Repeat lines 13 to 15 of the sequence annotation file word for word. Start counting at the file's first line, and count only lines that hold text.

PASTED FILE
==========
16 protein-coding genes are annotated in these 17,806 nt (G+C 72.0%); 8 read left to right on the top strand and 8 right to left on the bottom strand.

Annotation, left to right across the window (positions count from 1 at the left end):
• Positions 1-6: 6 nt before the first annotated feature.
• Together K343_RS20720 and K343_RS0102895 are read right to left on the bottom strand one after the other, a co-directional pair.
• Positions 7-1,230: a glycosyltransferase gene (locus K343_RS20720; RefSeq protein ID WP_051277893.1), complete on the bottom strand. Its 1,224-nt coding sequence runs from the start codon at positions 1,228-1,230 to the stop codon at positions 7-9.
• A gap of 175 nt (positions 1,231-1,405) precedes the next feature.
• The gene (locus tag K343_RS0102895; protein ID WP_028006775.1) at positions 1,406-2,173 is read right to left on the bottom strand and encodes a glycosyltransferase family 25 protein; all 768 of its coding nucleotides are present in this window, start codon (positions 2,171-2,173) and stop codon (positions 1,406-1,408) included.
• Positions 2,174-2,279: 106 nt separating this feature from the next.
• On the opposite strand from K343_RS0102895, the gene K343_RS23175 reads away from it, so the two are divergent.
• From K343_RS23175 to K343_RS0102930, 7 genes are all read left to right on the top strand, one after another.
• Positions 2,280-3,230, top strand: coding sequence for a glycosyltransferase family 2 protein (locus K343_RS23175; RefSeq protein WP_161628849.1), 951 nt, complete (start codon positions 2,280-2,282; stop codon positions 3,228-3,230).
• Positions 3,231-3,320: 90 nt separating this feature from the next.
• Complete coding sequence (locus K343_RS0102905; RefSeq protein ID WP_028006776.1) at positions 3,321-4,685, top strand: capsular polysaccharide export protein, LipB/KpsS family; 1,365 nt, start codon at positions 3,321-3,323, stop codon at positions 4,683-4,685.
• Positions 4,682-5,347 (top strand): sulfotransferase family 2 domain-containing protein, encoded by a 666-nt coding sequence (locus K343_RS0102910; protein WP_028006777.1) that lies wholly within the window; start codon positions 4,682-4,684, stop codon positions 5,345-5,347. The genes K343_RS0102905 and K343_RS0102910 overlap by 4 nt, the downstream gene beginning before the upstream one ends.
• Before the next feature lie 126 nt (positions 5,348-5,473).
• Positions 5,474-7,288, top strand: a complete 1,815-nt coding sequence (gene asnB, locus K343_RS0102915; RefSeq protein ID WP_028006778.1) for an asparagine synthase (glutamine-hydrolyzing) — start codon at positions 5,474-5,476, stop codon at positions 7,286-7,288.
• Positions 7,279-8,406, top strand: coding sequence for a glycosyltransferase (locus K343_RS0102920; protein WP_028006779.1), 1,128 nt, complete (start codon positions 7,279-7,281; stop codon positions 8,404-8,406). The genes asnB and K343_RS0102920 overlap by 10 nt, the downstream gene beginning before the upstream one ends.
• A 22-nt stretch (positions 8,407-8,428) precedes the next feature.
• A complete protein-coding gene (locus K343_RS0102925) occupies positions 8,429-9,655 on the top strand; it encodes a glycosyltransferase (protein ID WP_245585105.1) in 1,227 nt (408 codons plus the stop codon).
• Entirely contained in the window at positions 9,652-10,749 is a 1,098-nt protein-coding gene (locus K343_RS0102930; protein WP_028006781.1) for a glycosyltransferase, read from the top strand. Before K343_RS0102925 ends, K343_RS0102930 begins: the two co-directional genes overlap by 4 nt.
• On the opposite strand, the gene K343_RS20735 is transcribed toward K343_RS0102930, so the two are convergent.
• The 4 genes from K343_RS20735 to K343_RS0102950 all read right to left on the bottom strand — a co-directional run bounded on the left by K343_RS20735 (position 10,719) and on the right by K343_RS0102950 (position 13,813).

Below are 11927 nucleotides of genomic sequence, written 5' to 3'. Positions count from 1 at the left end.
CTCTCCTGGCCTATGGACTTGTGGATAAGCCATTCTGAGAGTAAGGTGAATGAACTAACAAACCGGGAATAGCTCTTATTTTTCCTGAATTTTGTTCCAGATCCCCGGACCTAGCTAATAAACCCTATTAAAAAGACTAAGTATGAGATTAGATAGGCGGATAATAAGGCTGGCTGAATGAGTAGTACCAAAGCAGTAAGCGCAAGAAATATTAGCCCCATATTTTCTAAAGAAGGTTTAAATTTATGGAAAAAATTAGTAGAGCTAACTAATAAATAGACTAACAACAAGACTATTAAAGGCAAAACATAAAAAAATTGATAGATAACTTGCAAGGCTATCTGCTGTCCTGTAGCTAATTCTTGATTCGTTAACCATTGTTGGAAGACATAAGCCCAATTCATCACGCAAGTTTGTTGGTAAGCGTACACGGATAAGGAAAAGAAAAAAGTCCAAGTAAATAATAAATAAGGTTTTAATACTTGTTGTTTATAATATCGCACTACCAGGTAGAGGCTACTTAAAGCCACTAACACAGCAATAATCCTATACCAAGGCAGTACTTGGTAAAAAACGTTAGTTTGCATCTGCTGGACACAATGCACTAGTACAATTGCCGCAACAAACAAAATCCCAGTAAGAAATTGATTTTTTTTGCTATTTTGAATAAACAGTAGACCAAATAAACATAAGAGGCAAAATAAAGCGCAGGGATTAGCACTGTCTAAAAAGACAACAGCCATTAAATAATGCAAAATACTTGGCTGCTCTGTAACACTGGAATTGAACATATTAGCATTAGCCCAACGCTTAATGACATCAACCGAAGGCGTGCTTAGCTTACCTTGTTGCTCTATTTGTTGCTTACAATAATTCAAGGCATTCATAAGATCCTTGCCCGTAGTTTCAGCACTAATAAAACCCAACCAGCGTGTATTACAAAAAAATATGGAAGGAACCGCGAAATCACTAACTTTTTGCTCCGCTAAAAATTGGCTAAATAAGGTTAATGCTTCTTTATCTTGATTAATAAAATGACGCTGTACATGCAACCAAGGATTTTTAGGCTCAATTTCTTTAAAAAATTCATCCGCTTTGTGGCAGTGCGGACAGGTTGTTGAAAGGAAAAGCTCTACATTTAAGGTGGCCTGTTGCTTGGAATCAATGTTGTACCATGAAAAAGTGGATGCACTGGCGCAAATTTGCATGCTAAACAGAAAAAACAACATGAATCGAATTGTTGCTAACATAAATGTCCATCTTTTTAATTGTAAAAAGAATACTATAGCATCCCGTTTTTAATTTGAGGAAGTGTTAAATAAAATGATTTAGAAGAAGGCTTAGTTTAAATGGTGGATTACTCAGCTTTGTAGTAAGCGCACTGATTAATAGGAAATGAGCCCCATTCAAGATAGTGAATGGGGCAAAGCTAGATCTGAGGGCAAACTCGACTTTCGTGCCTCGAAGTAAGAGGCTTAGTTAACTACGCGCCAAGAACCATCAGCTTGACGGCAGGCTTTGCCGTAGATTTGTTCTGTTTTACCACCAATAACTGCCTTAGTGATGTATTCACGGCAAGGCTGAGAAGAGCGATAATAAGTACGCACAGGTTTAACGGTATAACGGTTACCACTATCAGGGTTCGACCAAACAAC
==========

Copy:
• Complete coding sequence (locus K343_RS0102905; RefSeq protein ID WP_028006776.1) at positions 3,321-4,685, top strand: capsular polysaccharide export protein, LipB/KpsS family; 1,365 nt, start codon at positions 3,321-3,323, stop codon at positions 4,683-4,685.
• Positions 4,682-5,347 (top strand): sulfotransferase family 2 domain-containing protein, encoded by a 666-nt coding sequence (locus K343_RS0102910; protein WP_028006777.1) that lies wholly within the window; start codon positions 4,682-4,684, stop codon positions 5,345-5,347. The genes K343_RS0102905 and K343_RS0102910 overlap by 4 nt, the downstream gene beginning before the upstream one ends.
• Before the next feature lie 126 nt (positions 5,348-5,473).